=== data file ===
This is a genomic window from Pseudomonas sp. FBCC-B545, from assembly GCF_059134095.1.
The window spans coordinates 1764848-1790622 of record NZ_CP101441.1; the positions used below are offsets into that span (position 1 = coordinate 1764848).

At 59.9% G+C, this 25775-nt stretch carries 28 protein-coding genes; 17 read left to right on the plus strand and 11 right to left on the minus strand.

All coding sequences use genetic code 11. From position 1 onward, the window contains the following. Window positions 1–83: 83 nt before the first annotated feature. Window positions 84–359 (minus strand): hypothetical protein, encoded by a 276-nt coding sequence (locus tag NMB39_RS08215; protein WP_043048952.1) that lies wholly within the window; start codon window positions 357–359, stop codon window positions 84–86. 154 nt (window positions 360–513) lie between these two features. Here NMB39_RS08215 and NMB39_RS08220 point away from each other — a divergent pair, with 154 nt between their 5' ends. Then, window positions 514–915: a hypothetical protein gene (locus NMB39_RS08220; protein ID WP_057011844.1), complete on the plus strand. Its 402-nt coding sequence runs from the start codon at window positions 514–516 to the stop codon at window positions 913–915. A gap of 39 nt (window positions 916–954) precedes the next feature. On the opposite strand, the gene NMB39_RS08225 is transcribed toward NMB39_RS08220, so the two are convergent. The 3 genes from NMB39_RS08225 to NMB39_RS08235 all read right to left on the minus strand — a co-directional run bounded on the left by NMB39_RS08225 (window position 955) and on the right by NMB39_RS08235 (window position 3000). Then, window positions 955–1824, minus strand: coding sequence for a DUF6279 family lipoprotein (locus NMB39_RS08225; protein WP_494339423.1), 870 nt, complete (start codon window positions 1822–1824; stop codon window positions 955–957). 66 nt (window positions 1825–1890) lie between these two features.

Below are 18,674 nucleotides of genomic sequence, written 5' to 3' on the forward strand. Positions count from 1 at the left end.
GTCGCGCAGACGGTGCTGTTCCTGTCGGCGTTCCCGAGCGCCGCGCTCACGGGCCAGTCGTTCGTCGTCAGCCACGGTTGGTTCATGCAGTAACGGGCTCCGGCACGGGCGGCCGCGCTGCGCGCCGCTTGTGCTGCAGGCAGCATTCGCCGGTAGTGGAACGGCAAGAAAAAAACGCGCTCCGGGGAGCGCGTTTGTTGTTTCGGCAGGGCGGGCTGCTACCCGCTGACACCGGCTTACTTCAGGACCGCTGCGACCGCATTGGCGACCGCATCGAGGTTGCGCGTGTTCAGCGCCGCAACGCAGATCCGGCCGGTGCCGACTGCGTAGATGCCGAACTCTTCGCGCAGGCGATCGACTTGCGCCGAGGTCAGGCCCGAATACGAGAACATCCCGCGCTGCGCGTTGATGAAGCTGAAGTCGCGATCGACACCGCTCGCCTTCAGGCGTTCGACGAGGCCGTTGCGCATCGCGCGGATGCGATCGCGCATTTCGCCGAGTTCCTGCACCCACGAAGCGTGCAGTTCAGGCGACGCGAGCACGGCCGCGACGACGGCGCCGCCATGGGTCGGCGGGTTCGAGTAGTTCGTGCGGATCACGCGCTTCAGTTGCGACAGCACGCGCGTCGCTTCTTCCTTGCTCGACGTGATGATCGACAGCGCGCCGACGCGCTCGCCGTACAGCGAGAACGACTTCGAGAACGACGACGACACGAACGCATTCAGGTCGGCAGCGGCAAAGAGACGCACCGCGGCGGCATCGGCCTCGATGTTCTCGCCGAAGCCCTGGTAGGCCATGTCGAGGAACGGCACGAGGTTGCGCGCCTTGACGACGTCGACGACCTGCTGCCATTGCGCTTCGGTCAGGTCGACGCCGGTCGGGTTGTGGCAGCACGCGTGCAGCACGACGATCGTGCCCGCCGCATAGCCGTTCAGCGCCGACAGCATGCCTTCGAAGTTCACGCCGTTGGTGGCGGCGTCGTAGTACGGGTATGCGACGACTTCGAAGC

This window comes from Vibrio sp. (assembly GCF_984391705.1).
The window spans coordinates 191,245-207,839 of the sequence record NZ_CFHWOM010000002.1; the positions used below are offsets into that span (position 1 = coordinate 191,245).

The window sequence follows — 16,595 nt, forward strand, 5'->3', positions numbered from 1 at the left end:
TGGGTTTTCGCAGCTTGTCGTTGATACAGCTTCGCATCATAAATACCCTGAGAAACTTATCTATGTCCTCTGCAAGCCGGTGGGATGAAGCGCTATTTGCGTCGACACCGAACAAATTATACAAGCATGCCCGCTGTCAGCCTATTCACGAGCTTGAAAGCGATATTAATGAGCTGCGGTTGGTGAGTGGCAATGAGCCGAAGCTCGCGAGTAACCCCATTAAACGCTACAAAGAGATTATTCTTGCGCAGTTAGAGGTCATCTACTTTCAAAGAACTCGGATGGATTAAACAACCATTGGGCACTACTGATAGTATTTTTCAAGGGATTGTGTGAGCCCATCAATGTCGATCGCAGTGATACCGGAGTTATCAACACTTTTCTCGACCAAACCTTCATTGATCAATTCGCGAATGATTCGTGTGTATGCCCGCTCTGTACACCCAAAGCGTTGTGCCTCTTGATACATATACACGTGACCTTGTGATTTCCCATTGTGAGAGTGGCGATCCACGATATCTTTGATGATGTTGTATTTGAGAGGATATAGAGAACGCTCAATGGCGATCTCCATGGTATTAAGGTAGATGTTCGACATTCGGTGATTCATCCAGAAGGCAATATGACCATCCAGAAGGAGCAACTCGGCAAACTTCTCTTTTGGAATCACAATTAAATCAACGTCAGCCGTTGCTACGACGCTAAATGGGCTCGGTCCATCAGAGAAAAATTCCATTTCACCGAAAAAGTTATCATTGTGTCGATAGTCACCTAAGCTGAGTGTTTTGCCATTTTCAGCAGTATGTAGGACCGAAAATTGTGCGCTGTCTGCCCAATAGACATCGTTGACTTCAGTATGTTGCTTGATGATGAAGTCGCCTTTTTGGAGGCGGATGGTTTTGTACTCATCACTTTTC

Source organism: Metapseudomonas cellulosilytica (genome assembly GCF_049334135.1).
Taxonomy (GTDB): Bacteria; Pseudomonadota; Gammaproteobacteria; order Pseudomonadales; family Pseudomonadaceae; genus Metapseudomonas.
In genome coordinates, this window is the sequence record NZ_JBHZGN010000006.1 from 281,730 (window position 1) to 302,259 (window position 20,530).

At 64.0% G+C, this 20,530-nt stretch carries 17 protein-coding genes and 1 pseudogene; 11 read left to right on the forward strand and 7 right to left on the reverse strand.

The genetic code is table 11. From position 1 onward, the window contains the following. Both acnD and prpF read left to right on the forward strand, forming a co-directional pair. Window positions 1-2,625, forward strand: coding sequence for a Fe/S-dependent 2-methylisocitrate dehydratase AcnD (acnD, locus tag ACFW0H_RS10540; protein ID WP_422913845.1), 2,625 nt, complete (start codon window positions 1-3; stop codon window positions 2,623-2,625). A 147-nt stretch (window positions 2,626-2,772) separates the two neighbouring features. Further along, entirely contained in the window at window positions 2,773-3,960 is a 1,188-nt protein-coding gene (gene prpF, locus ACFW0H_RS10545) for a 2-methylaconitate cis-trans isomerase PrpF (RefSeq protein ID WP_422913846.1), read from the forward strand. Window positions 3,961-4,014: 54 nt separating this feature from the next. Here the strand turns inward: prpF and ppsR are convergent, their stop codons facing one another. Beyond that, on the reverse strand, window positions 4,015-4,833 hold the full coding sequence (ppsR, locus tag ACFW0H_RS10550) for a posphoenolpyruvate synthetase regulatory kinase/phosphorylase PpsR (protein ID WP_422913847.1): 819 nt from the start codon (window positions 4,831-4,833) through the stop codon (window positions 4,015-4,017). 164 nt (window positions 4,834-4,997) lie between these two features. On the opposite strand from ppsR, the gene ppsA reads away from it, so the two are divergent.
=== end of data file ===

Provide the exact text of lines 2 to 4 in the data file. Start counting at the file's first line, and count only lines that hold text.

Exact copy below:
The window spans coordinates 1764848-1790622 of record NZ_CP101441.1; the positions used below are offsets into that span (position 1 = coordinate 1764848).

At 59.9% G+C, this 25775-nt stretch carries 28 protein-coding genes; 17 read left to right on the plus strand and 11 right to left on the minus strand.

All coding sequences use genetic code 11. From position 1 onward, the window contains the following. Window positions 1–83: 83 nt before the first annotated feature. Window positions 84–359 (minus strand): hypothetical protein, encoded by a 276-nt coding sequence (locus tag NMB39_RS08215; protein WP_043048952.1) that lies wholly within the window; start codon window positions 357–359, stop codon window positions 84–86. 154 nt (window positions 360–513) lie between these two features. Here NMB39_RS08215 and NMB39_RS08220 point away from each other — a divergent pair, with 154 nt between their 5' ends. Then, window positions 514–915: a hypothetical protein gene (locus NMB39_RS08220; protein ID WP_057011844.1), complete on the plus strand. Its 402-nt coding sequence runs from the start codon at window positions 514–516 to the stop codon at window positions 913–915. A gap of 39 nt (window positions 916–954) precedes the next feature. On the opposite strand, the gene NMB39_RS08225 is transcribed toward NMB39_RS08220, so the two are convergent. The 3 genes from NMB39_RS08225 to NMB39_RS08235 all read right to left on the minus strand — a co-directional run bounded on the left by NMB39_RS08225 (window position 955) and on the right by NMB39_RS08235 (window position 3000). Then, window positions 955–1824, minus strand: coding sequence for a DUF6279 family lipoprotein (locus NMB39_RS08225; protein WP_494339423.1), 870 nt, complete (start codon window positions 1822–1824; stop codon window positions 955–957). 66 nt (window positions 1825–1890) lie between these two features.